Our trigger point is 3 occassions in a rolling twelve month period and my absences were for three days, 5 days and two weeks recuperation for the operation. My manager and HR department were kept informed fully that the operation was to remove a cancerous lump on my thyroid and obviously that I was very worried and could not have waited until I was not going to trigger the policy. They fully accepted that I needed to have the operation and at no stage did they warn me that if I had the operation I would be coming back to work facing my first disciplinary hearing in 20 years of working there. I understand that another employee was told that if they went and had their operation it wouldn't count as it was a pre-planned absence and the company could obviously organise themselves knowing in advance that he was to be absent. I gave them two months notice, surely that is enough.

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Seriously I wouldnt waste too much time worrying about a first stage sickness warning, seems a bit unfair as you had told them you would be off but as you have said it was a trigger point, you could send a letter to HR just saying that it was a preplanned absence and as such it seems wrong that you have a warning, but the warning will come off your record and unless you intend taking any more time off it shouldnt have any lasting consequenses


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There is a six month improvement notice with the first stage and who knows what happens in that time. If I am off even for one day then its onto the second stage. if there is a chance of getting it rescinded then it needs fighting. As far as Im concerned they have set a presedence with allowing someone else to have their operation for a cosmetic reason but denied mine for a cancerous lump.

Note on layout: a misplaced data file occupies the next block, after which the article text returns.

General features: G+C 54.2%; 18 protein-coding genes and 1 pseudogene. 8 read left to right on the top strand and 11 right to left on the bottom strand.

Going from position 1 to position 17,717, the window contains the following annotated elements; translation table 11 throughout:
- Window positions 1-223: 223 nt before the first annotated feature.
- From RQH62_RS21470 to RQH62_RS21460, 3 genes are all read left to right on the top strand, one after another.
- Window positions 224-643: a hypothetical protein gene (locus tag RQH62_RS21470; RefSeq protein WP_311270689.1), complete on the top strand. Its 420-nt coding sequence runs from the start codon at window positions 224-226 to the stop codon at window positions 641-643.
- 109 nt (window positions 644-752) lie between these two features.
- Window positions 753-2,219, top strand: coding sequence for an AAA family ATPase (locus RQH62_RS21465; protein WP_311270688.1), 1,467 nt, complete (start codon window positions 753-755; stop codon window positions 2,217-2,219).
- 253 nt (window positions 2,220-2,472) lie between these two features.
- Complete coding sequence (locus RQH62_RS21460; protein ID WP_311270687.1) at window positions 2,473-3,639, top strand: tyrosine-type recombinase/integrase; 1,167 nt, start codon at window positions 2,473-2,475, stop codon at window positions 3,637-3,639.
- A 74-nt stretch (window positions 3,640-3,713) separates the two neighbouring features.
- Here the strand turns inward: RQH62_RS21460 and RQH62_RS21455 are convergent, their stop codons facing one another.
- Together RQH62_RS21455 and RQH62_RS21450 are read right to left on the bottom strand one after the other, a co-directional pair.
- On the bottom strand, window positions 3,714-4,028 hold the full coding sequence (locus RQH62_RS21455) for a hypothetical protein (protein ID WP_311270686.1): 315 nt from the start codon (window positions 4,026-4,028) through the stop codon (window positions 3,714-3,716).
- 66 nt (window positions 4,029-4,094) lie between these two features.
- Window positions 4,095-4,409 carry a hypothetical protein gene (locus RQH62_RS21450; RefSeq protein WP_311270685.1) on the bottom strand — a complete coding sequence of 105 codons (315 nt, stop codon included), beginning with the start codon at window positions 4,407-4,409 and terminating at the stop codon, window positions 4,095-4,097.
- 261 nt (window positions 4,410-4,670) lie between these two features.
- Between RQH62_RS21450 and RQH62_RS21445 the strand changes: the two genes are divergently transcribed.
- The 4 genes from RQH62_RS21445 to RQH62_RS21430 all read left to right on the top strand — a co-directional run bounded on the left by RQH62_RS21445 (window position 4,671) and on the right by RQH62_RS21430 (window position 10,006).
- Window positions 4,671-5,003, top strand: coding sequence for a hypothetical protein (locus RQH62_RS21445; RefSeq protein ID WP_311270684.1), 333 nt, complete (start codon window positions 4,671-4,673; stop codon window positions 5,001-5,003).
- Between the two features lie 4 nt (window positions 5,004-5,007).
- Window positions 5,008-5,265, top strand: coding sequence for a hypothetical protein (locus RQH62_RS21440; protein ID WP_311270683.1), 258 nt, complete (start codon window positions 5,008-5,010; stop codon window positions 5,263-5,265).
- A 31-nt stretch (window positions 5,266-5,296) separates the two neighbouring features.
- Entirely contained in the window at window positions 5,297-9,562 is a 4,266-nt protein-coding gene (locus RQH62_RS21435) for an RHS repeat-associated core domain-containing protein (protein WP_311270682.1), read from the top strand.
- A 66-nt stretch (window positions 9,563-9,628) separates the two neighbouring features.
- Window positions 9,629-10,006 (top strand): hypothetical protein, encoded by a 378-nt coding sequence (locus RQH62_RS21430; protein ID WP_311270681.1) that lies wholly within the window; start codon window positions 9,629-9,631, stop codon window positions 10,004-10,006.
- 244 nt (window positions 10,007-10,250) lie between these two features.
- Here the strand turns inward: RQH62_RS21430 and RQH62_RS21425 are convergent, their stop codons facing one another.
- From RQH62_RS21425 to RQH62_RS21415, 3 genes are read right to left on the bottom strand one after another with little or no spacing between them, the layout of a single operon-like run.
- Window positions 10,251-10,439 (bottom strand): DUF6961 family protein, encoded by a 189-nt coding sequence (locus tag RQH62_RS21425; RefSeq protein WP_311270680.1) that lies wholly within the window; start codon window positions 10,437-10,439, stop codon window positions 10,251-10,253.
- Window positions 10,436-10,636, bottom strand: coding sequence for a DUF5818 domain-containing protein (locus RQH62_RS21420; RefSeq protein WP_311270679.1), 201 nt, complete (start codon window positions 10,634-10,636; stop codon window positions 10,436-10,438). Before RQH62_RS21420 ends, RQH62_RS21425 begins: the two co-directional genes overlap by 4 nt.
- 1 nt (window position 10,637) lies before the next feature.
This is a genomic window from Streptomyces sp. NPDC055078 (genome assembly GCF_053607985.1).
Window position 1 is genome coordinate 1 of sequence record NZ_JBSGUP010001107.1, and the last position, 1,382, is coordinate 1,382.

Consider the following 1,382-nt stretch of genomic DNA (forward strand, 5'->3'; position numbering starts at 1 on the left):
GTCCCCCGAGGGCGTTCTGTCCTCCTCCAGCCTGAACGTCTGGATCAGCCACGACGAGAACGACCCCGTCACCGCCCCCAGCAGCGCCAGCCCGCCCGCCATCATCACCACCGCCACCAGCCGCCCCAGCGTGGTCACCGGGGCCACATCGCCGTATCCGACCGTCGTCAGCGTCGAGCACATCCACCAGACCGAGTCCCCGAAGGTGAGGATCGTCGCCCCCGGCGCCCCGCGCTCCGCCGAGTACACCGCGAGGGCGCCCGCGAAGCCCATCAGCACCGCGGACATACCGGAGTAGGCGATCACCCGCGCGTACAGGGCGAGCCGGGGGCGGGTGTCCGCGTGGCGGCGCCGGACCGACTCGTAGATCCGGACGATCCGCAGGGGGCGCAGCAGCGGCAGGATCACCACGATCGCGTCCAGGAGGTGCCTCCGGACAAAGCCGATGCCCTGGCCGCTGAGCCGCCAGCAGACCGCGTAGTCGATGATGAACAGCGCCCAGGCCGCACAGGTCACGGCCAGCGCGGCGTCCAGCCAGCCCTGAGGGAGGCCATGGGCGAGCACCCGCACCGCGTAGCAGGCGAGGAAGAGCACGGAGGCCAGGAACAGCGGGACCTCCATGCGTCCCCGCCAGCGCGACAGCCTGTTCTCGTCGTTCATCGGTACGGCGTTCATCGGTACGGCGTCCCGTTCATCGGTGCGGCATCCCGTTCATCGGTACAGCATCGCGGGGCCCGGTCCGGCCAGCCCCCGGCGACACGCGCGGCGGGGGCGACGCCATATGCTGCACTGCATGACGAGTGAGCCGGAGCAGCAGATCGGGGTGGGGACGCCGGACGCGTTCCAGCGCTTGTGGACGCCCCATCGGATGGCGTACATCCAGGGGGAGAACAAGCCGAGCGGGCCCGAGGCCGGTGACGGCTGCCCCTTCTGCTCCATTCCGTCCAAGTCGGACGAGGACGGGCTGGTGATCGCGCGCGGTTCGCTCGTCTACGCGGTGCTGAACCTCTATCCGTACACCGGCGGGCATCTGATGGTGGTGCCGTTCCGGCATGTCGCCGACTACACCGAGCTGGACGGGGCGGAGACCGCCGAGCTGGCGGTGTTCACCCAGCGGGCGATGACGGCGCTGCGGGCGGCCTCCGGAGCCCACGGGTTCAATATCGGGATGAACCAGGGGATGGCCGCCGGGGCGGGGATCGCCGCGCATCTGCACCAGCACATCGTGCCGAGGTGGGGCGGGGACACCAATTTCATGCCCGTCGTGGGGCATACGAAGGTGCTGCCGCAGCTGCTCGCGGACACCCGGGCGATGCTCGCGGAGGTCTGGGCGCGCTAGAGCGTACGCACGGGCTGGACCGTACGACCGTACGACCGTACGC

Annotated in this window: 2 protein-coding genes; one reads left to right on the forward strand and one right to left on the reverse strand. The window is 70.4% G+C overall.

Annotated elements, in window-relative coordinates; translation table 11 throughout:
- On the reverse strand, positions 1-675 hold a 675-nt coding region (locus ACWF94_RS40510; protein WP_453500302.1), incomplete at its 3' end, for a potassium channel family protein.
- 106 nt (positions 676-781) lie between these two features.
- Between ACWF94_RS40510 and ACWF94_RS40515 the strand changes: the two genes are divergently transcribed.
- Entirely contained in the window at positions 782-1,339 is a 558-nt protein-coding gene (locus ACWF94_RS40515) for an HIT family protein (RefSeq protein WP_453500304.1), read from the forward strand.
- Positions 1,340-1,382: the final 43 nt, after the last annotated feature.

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Is it actually cancerous, though? If so then you would be disabled and have extra protection.

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I will not know until tomorrow, but thanks for asking. I am still anxious and extremely worried yet my employer still puts me under even more stress. Is it getting nearer to duty of care yet???

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it will only be a duty of care if your medical condition would have an impact on your working day and if any reasonable adjustmants were warrantied

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Just a question you gave them 2 months notice that a suspected cancerous lump was going to be removed? Seems a long time for somthing that could be cancer? or am I missing somthing?

Also if it is cancer it would be counted as a disability and any absence through this would be treated differently

Edited by assisted blonde

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Well the good news is the lump was not cancerous. The reason it took so long was that the two biopsys were inconclusive. I have spoke to our MD today and he has said he was not happy with the way the absence hearing was conducted and he will have a look at it.

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Thats good, and very pleased it wasnt cancer


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Hi Squaddie can you expand on this...how is an employer to assess whether claimants medical condition would have an impact on the working day and if the employer need carry out a full risk assessment.

 

if they failed to carry out a full risk assessment when they should have this would be a breach of duty of care. However upon when is it deemed necessary that an employer should carry out a risk assessment?

 

Regards

 

BB